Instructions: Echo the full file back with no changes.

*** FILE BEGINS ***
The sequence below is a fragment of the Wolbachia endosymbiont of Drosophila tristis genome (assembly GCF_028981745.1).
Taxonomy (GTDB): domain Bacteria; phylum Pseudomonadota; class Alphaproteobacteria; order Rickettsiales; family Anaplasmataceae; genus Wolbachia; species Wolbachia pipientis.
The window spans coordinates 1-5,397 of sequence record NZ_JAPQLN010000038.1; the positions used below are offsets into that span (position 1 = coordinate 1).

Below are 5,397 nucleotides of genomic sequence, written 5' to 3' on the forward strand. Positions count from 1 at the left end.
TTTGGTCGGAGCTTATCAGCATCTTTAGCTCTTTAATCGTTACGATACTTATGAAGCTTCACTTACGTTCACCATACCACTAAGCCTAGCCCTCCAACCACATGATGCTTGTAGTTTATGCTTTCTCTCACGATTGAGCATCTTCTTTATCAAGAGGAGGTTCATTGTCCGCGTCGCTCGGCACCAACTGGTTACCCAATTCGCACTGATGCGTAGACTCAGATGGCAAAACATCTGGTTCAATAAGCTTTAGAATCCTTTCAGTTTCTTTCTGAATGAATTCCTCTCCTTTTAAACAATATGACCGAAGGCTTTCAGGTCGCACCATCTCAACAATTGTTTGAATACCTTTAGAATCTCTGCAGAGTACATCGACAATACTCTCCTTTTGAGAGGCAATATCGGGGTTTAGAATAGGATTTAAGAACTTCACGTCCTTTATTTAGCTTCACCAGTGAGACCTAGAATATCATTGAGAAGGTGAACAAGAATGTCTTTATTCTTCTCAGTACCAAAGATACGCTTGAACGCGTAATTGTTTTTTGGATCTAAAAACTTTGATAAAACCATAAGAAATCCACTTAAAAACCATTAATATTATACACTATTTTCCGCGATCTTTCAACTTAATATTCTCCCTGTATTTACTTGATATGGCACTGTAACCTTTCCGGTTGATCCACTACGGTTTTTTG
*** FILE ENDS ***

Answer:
The sequence below is a fragment of the Wolbachia endosymbiont of Drosophila tristis genome (assembly GCF_028981745.1).
Taxonomy (GTDB): domain Bacteria; phylum Pseudomonadota; class Alphaproteobacteria; order Rickettsiales; family Anaplasmataceae; genus Wolbachia; species Wolbachia pipientis.
The window spans coordinates 1-5,397 of sequence record NZ_JAPQLN010000038.1; the positions used below are offsets into that span (position 1 = coordinate 1).

Below are 5,397 nucleotides of genomic sequence, written 5' to 3' on the forward strand. Positions count from 1 at the left end.
TTTGGTCGGAGCTTATCAGCATCTTTAGCTCTTTAATCGTTACGATACTTATGAAGCTTCACTTACGTTCACCATACCACTAAGCCTAGCCCTCCAACCACATGATGCTTGTAGTTTATGCTTTCTCTCACGATTGAGCATCTTCTTTATCAAGAGGAGGTTCATTGTCCGCGTCGCTCGGCACCAACTGGTTACCCAATTCGCACTGATGCGTAGACTCAGATGGCAAAACATCTGGTTCAATAAGCTTTAGAATCCTTTCAGTTTCTTTCTGAATGAATTCCTCTCCTTTTAAACAATATGACCGAAGGCTTTCAGGTCGCACCATCTCAACAATTGTTTGAATACCTTTAGAATCTCTGCAGAGTACATCGACAATACTCTCCTTTTGAGAGGCAATATCGGGGTTTAGAATAGGATTTAAGAACTTCACGTCCTTTATTTAGCTTCACCAGTGAGACCTAGAATATCATTGAGAAGGTGAACAAGAATGTCTTTATTCTTCTCAGTACCAAAGATACGCTTGAACGCGTAATTGTTTTTTGGATCTAAAAACTTTGATAAAACCATAAGAAATCCACTTAAAAACCATTAATATTATACACTATTTTCCGCGATCTTTCAACTTAATATTCTCCCTGTATTTACTTGATATGGCACTGTAACCTTTCCGGTTGATCCACTACGGTTTTTTG